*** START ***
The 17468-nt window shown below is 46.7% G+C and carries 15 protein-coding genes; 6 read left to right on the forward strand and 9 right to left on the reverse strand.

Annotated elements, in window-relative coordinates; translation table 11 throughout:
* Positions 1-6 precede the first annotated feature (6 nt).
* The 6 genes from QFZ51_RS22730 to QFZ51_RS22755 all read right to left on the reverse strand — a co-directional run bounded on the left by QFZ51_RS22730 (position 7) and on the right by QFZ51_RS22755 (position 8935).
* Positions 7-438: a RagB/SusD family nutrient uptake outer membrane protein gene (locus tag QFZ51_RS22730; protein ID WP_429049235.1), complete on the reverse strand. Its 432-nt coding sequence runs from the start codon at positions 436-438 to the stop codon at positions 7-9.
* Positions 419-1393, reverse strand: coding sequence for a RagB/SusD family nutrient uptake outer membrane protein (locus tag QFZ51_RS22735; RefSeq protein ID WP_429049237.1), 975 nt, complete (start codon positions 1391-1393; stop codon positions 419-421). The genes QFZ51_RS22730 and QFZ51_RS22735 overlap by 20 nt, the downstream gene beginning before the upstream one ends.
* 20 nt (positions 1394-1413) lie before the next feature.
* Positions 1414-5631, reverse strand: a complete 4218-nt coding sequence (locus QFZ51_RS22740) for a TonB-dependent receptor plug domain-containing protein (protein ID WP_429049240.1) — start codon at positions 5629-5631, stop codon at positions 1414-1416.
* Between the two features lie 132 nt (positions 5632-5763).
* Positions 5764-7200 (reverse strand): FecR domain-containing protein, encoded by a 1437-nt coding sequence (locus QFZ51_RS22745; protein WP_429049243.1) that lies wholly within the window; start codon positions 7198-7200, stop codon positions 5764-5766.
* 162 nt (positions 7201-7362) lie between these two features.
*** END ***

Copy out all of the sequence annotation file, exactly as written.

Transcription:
The 17468-nt window shown below is 46.7% G+C and carries 15 protein-coding genes; 6 read left to right on the forward strand and 9 right to left on the reverse strand.

Annotated elements, in window-relative coordinates; translation table 11 throughout:
* Positions 1-6 precede the first annotated feature (6 nt).
* The 6 genes from QFZ51_RS22730 to QFZ51_RS22755 all read right to left on the reverse strand — a co-directional run bounded on the left by QFZ51_RS22730 (position 7) and on the right by QFZ51_RS22755 (position 8935).
* Positions 7-438: a RagB/SusD family nutrient uptake outer membrane protein gene (locus tag QFZ51_RS22730; protein ID WP_429049235.1), complete on the reverse strand. Its 432-nt coding sequence runs from the start codon at positions 436-438 to the stop codon at positions 7-9.
* Positions 419-1393, reverse strand: coding sequence for a RagB/SusD family nutrient uptake outer membrane protein (locus tag QFZ51_RS22735; RefSeq protein ID WP_429049237.1), 975 nt, complete (start codon positions 1391-1393; stop codon positions 419-421). The genes QFZ51_RS22730 and QFZ51_RS22735 overlap by 20 nt, the downstream gene beginning before the upstream one ends.
* 20 nt (positions 1394-1413) lie before the next feature.
* Positions 1414-5631, reverse strand: a complete 4218-nt coding sequence (locus QFZ51_RS22740) for a TonB-dependent receptor plug domain-containing protein (protein ID WP_429049240.1) — start codon at positions 5629-5631, stop codon at positions 1414-1416.
* Between the two features lie 132 nt (positions 5632-5763).
* Positions 5764-7200 (reverse strand): FecR domain-containing protein, encoded by a 1437-nt coding sequence (locus QFZ51_RS22745; protein WP_429049243.1) that lies wholly within the window; start codon positions 7198-7200, stop codon positions 5764-5766.
* 162 nt (positions 7201-7362) lie between these two features.